Marylanders have mixed views of the direction of the state, with continued concerns about crime, education and the economy, according to a new survey from Goucher College Poll and The Baltimore Banner.

And they’re also concerned about an issue that Gov. Wes Moore has pegged as one of his key priorities: eliminating childhood poverty in the state.

The poll asked a representative sample of 800 Marylanders about their view of the state’s direction. Nearly half, 47%, said things in Maryland are heading in the right direction, while 42% said things are on the wrong track. About 10% weren’t sure.

Poll participants were also asked about several issues and whether they thought it was important for the governor to address them, including crime, childhood poverty, public transportation, the economy, public schools, renewable energy and racial equity.

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“Marylanders, by and large, want to see the state make progress on crime, public schools and the economy,” said Mileah Kromer, director of the Sarah T. Hughes Center for Politics at Goucher College and director of the poll.

Concern about crime was near-universal, with 83% of respondents saying it was “extremely” or “very” important for the governor to address. Just 13% said crime was only “somewhat” important and only 2% said it wasn’t important at all.

“Crime is an important thing because I live in the county and work in the city, and I’m constantly going between the two,” said Chris Steets, a Parkville Republican who voted for Moore, a Democrat.

When he and his wife consider where to go out for dinner or entertainment, crime in the city has them more often choosing to stay in the suburbs for date nights.

The couple used to go out often in the city, “but now the county, because it’s not worth it for the dangers in the city.”

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Steets said he supports giving people second chances and probation instead of jail time. But he worries that when police don’t make arrests in the first place, there’s no documentation that could indicate an individual is repeatedly getting into trouble.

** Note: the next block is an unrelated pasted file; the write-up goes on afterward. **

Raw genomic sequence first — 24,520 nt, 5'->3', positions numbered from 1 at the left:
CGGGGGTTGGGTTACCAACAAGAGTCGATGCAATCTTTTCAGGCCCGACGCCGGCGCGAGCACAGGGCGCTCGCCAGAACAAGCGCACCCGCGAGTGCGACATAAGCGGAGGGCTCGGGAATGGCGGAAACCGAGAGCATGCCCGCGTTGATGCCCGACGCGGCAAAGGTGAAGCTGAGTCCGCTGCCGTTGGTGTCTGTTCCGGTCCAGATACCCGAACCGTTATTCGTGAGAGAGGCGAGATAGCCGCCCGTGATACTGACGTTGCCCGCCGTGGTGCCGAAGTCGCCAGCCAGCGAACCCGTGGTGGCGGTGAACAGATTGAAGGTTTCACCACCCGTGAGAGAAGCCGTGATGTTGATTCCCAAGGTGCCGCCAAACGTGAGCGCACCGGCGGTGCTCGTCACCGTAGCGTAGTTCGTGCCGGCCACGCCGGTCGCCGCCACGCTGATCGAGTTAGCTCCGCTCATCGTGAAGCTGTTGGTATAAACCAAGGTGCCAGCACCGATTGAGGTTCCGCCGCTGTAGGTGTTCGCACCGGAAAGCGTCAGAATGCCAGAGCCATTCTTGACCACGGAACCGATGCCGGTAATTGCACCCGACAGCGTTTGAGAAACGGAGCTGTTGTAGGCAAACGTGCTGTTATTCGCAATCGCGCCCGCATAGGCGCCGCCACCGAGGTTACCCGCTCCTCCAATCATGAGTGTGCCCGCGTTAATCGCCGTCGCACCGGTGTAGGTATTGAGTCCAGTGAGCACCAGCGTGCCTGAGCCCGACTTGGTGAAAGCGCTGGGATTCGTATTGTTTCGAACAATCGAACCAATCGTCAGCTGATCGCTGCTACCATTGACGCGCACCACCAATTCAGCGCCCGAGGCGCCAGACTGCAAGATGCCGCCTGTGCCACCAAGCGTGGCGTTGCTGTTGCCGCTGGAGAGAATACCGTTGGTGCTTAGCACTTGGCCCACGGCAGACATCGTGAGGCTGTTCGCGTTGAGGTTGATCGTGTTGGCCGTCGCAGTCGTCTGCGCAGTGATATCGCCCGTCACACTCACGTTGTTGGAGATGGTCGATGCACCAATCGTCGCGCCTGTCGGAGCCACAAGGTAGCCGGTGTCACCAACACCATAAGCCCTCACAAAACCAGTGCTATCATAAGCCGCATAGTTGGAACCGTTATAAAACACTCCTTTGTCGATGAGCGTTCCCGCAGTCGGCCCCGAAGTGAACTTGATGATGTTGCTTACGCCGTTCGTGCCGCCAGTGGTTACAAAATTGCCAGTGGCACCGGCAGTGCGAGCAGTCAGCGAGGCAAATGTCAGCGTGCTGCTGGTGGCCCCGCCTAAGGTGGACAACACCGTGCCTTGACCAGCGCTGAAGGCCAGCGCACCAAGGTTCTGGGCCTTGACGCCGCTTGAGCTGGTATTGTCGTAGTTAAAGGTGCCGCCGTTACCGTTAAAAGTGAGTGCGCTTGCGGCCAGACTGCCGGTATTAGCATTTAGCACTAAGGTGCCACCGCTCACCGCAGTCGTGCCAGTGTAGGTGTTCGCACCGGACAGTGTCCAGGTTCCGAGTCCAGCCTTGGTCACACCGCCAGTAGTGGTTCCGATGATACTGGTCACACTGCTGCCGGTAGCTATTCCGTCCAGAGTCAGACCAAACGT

Violent crime is concerning to many Marylanders, particularly as Baltimore City continues to suffer from unrelenting violence, including more than 300 homicides each year for the the past eight years.

The concern about crime cut across party lines and all genders, ages, races, regions and income levels.

Moore, a Democrat, spoke broadly about working with local governments to combat crime and improve public safety as he talked to reporters last week about his first 100 days in office.

“There are certain things that we are going to focus on — that we’re not going to wait until next January, or the next legislative session — to get done,” Moore said. “Things like ensuring that we can we can deal with the issue of crime and public safety.”

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Moore noted the state’s spending on aid to local police departments and improving mental health resources as part of an “all of the above” approach to public safety.

“The best way to be able to deal with it and deal with a lot of the root causes that we’re seeing with violence and crime inside neighborhoods is focused on employment, focused on opportunities and making sure that we’re thinking about it not just from a frame of punitive, but thinking about it from a frame of opportunity,” Moore said.

Improving public schools also had strong support, with 82% saying it’s “extremely” or “very” important. Just 13% said schools were “somewhat” important and only 3% said schools were not an important issue for the governor.

Improving the economy and jobs also was a big issue for those polled, with 79% saying it’s “extremely” or “very” important and 19% saying it’s “somewhat” or not important.

For childhood poverty, 77% agree with the governor that it’s an “extremely” or “very” important issue, and 20% saying it’s “somewhat” or not important.

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Moore has made ending childhood poverty a signature goal of his new administration. In the recently completed General Assembly session, he succeeded in passing legislation that accelerates the minimum wage to $15 per hour, expands a child care tax credit and makes permanent an enhancement to a tax break for the working poor.

Those initiatives, the governor has said, are the first steps toward his “audacious goal” of eliminating childhood poverty.

“We can, and we will, end child poverty in the state of Maryland,” Moore vowed in his State of the State address in February.

Goucher College Poll surveyed a representative sample of 800 Marylanders, including 768 who are registered voters, by landline and cell phone between April 18 and 23. The poll has a margin of error of 3.5 percentage points.

Pamela Wood covers Maryland politics and government. She previously reported for The Baltimore Sun, The Capital and other Maryland newspapers. A graduate of the University of Maryland, College Park, she lives in northern Anne Arundel County.

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